Sakka, on hearing what he said, by his miraculous power caused a heap of burning coals to appear, and came and told the Bodhisatta. Rising from his bed of kuça grass and coming to the place, he thrice shook himself that if there were any insects within his coat, they might escape death. Then offering his whole body as a free gift he sprang up, and like a royal swan, alighting on a cluster of lotuses, in an ecstasy of joy he fell on the heap of live coals. But the flame failed even to heat the pores of the hair on the body of the Bodhisatta, and it was as if he had entered a region of frost. Then he addressed Sakka in these words: "Brahmin, the fire you have kindled is icy-cold: it fails to beat even the pores of the hair on my body. What is the meaning of this?" "Wise sir," he replied, "I am no brahmin. I am Sakka, and I have come to put your virtue to the test." The Bodhisatta said, "If not only thou, Sakka, but all the inhabitants of the world were to try me in this matter of almsgiving, they would not find in me any unwillingness to give," and with this the Bodhisatta uttered a cry of exultation like a lion roaring. Then said Sakka to the Bodhisatta, "O wise hare, he thy virtue known throughout a whole won." And squeezing the mountain, with the essence thus extracted, he daubed the sign of a hare on the orb of the moon. And after depositing the hare on a bed of young kuça grass, in the same wooded part of the jungle, Sakka returned to his own place in heaven.  And these four wise creatures dwelt happily and harmoniously together, fulfilling the moral law and observing holy days, till they departed to fare according to their deeds.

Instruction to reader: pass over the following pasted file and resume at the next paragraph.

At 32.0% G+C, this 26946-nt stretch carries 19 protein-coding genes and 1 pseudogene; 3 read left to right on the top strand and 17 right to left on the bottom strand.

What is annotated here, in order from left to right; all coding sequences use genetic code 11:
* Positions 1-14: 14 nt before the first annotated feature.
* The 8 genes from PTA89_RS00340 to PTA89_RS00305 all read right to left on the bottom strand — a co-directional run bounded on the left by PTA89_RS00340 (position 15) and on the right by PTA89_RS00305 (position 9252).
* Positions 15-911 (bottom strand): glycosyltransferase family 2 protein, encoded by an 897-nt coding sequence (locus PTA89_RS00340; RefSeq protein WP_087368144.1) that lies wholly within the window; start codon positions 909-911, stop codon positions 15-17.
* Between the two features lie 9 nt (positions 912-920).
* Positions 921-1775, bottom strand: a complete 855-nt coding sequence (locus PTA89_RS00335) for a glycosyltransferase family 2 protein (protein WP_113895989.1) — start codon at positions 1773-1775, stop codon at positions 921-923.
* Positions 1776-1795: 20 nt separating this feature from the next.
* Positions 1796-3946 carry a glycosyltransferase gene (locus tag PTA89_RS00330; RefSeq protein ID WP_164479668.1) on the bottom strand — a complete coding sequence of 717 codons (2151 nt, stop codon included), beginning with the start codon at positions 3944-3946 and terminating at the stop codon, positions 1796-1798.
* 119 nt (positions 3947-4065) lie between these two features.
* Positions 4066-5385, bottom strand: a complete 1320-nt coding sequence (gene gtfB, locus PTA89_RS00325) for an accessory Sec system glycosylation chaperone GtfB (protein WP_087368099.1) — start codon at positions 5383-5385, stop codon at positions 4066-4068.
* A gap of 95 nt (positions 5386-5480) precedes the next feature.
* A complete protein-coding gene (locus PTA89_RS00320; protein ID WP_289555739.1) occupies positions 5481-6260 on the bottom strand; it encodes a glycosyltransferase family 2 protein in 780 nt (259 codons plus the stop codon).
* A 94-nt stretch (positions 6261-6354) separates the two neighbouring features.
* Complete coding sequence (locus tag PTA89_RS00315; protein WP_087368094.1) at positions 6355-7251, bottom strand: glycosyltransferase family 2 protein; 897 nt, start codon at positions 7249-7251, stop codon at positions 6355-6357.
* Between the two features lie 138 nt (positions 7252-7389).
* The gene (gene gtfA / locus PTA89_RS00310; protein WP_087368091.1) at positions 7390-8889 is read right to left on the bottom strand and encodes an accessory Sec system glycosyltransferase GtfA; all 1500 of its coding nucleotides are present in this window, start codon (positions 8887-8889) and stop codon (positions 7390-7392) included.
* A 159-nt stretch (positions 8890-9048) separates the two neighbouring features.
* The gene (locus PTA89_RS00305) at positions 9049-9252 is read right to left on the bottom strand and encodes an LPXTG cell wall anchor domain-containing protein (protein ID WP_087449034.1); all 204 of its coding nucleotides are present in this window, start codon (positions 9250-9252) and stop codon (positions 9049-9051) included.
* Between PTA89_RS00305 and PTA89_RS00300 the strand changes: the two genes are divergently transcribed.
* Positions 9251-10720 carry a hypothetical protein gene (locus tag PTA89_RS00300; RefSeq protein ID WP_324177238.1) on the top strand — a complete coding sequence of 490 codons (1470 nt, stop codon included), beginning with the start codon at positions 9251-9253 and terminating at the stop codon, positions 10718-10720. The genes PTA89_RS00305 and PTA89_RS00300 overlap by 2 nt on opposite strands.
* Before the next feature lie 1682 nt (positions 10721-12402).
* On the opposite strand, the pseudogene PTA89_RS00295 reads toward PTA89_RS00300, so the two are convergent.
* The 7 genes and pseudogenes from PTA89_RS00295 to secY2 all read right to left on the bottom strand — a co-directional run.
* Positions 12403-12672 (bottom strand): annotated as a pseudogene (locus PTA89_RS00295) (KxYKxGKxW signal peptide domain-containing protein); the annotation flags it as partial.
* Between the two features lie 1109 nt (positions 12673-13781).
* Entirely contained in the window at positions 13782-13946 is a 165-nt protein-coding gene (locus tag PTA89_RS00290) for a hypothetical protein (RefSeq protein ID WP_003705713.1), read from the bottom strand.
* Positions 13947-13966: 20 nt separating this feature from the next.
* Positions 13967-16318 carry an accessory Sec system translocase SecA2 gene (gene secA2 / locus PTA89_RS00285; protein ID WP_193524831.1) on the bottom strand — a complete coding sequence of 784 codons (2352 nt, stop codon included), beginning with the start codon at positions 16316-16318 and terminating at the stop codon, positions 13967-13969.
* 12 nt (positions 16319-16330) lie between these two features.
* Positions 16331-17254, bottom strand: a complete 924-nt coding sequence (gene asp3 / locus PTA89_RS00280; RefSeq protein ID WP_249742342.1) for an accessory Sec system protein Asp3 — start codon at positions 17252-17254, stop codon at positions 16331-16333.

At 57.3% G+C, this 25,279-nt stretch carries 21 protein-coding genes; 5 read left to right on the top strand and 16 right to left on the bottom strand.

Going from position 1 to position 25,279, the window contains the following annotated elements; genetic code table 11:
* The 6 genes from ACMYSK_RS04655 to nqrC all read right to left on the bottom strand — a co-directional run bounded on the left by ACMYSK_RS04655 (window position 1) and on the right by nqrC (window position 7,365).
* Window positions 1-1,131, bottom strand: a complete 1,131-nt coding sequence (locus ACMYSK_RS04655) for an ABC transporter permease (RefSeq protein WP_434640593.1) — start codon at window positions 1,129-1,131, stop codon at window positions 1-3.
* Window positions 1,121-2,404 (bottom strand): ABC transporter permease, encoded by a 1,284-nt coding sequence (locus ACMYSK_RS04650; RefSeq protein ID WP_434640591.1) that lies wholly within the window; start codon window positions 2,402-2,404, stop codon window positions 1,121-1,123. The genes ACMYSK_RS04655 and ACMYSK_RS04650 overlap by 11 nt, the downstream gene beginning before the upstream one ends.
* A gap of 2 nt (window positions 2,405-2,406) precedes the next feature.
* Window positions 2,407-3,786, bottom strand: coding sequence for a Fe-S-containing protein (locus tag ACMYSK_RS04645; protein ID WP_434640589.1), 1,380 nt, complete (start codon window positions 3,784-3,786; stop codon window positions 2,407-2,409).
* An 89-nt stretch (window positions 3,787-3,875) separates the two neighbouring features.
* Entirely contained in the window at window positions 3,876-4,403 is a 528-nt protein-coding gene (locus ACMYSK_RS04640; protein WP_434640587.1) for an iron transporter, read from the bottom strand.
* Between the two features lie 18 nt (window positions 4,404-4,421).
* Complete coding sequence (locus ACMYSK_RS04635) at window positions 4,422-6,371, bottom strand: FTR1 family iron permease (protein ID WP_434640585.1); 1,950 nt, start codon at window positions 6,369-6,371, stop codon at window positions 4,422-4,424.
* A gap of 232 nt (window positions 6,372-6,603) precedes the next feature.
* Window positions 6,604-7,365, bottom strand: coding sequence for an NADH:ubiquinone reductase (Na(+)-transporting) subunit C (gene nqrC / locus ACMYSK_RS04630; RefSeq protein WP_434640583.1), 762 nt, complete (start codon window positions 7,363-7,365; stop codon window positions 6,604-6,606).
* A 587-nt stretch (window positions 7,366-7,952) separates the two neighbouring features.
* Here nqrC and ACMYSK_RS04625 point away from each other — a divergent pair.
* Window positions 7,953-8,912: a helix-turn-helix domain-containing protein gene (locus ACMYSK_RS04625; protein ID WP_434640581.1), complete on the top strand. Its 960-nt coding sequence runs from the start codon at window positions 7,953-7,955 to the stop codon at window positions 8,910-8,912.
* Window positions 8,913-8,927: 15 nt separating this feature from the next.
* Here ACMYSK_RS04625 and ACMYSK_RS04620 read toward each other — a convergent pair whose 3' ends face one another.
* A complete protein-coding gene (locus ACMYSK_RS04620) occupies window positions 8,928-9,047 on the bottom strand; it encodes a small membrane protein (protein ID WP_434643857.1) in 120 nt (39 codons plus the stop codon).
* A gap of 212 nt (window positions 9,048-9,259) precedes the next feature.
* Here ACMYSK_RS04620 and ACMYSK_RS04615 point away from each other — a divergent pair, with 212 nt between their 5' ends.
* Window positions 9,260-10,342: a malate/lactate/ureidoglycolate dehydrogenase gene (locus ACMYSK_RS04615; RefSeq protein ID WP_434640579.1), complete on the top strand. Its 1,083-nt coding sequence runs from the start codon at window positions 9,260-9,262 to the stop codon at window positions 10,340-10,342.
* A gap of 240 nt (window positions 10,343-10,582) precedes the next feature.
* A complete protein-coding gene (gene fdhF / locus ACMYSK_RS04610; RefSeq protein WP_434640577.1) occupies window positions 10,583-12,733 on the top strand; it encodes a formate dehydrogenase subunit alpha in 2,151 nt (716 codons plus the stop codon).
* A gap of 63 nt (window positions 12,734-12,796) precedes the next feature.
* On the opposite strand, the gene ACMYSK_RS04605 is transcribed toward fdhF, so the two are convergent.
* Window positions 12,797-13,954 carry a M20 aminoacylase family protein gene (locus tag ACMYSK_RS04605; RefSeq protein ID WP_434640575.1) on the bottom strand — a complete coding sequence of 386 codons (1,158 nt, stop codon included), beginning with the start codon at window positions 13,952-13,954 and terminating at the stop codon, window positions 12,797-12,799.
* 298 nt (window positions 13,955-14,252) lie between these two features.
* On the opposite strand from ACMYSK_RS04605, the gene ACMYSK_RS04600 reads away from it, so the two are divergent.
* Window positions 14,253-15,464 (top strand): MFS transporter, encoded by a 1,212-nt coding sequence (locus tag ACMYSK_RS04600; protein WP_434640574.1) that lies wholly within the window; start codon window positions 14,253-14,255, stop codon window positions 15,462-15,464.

The Master, when he had ended his lesson, revealed the Truths and identified the Birth:—At the conclusion of the Truths the householder, who gave as a free-gift all the Buddhist requisites, attained fruition of the First Path:—" At that time Ānanda was the otter, Moggallāna was the jackal, Sāriputta the monkey, and I myself was the wise hare."
34:1 See R. Morris, Folk-Lore Journal, ii. 336 and 370. Jātakamālā, No. 6. On the wide-spread prevalence of the legend of the Hare in the Moon, see T. Harley's Moon-Lore, p. 60.